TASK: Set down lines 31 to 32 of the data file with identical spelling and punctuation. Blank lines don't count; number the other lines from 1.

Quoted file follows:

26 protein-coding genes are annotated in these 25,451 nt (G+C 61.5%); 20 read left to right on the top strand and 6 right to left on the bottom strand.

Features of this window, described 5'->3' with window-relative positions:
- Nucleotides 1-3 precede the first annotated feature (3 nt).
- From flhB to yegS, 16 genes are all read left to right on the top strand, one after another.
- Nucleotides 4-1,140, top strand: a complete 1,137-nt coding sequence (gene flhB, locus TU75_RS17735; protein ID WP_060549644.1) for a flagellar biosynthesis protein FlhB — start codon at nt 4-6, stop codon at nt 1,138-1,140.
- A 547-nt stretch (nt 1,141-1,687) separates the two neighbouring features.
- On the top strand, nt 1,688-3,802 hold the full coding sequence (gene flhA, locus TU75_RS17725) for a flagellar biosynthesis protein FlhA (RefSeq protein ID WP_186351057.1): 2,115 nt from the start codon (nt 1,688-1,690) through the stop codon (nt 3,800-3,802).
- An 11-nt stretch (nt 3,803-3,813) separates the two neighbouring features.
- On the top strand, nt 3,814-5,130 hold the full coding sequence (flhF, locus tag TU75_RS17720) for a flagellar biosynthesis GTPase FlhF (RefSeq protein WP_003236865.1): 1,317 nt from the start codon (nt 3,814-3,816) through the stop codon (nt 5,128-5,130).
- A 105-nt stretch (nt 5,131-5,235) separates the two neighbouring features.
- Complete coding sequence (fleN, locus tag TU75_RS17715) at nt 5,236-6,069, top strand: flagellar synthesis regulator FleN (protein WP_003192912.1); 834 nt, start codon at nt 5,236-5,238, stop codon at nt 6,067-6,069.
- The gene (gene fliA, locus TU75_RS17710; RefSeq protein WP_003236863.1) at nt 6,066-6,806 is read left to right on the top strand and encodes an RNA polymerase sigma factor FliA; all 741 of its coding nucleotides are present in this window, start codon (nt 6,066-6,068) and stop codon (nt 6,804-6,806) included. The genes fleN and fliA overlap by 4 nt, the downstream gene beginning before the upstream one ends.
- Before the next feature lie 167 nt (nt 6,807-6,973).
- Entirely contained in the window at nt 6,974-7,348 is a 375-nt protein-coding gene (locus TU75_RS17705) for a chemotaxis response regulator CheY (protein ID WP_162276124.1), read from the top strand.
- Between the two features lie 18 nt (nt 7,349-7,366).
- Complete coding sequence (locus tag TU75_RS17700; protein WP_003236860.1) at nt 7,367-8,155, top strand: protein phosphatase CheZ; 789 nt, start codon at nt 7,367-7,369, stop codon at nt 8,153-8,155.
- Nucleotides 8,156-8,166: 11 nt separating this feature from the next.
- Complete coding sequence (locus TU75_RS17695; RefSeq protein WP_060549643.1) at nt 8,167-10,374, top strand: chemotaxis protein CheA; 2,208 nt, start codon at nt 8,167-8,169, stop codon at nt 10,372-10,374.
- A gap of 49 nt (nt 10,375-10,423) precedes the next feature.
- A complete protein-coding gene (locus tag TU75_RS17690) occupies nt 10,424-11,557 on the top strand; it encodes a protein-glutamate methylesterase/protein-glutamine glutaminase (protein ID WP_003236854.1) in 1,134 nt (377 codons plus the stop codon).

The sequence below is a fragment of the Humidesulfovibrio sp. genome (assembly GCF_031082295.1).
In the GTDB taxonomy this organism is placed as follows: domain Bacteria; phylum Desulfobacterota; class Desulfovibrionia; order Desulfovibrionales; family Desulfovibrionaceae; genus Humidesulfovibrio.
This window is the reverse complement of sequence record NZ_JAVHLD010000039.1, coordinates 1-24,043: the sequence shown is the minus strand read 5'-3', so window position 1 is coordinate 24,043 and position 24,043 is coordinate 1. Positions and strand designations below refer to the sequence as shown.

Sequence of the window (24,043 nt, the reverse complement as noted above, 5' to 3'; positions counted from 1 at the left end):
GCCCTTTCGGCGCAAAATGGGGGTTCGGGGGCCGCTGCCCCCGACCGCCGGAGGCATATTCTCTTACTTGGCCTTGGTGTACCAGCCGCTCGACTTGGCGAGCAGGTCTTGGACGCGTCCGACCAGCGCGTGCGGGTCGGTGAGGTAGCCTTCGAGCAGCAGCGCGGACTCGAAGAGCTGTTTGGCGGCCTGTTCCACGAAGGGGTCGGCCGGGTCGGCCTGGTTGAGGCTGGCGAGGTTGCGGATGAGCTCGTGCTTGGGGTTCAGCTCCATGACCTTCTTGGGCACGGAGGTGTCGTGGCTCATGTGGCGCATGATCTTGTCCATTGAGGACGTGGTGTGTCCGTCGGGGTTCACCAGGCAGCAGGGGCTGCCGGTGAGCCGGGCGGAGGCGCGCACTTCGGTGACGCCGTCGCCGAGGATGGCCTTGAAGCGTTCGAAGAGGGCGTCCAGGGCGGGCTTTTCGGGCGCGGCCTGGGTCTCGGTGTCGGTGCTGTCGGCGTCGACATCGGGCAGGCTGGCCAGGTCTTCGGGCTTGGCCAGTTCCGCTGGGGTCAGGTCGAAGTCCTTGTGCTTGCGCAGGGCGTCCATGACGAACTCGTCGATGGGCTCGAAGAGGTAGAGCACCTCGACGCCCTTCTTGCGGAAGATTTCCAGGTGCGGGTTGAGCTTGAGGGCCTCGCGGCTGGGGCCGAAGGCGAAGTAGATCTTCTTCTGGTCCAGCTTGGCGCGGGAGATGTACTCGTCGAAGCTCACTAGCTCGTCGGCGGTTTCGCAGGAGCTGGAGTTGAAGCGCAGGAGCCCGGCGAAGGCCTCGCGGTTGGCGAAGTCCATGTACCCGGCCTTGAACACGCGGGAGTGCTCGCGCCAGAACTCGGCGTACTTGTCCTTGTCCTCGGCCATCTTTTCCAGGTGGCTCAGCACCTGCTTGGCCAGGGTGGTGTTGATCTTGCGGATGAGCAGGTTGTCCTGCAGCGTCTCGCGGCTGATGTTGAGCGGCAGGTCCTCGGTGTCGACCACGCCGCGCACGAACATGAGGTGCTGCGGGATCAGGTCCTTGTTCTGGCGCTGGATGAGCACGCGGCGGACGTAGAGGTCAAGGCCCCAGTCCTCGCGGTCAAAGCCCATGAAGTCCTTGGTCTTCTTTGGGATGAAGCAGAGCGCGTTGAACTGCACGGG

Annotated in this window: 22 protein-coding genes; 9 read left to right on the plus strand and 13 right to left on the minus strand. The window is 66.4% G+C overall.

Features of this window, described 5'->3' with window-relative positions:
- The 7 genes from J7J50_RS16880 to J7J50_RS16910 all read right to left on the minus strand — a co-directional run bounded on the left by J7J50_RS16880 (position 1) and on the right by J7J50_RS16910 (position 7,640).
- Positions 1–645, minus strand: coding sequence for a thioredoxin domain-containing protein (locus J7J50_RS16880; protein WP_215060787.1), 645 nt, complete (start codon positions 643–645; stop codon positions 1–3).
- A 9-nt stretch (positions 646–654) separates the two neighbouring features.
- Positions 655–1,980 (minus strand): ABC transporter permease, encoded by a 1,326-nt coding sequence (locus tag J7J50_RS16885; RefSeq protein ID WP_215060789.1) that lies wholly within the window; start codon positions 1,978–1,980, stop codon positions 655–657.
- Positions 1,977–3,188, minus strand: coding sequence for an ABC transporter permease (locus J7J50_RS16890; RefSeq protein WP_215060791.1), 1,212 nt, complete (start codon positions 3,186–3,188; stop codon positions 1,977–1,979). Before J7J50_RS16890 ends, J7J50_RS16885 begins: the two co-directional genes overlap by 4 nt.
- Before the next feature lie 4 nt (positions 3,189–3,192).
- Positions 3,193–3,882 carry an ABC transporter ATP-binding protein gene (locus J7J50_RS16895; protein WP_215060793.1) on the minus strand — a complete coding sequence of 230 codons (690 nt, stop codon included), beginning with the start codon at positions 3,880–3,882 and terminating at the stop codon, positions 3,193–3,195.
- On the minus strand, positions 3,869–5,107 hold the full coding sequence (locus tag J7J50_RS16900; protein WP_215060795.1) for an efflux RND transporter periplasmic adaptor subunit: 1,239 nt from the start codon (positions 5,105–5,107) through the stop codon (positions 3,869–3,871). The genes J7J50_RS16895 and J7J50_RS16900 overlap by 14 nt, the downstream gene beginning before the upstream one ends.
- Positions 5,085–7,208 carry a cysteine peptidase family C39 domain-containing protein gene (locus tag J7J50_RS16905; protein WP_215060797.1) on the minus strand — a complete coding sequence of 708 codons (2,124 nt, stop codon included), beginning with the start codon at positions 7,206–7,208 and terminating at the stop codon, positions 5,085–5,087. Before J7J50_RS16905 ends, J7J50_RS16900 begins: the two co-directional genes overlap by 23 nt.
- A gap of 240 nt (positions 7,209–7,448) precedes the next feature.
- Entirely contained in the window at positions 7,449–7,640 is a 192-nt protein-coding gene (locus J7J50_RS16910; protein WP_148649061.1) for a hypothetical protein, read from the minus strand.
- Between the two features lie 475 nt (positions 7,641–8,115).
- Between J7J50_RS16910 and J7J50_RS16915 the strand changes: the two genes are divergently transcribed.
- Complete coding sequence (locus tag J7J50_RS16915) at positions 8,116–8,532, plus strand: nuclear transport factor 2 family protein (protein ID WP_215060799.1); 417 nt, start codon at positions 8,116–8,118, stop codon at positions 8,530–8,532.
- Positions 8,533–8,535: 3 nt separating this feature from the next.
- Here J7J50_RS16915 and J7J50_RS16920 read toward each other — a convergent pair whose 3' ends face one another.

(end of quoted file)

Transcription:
- Positions 655–1,980 (minus strand): ABC transporter permease, encoded by a 1,326-nt coding sequence (locus tag J7J50_RS16885; RefSeq protein ID WP_215060789.1) that lies wholly within the window; start codon positions 1,978–1,980, stop codon positions 655–657.
- Positions 1,977–3,188, minus strand: coding sequence for an ABC transporter permease (locus J7J50_RS16890; RefSeq protein WP_215060791.1), 1,212 nt, complete (start codon positions 3,186–3,188; stop codon positions 1,977–1,979). Before J7J50_RS16890 ends, J7J50_RS16885 begins: the two co-directional genes overlap by 4 nt.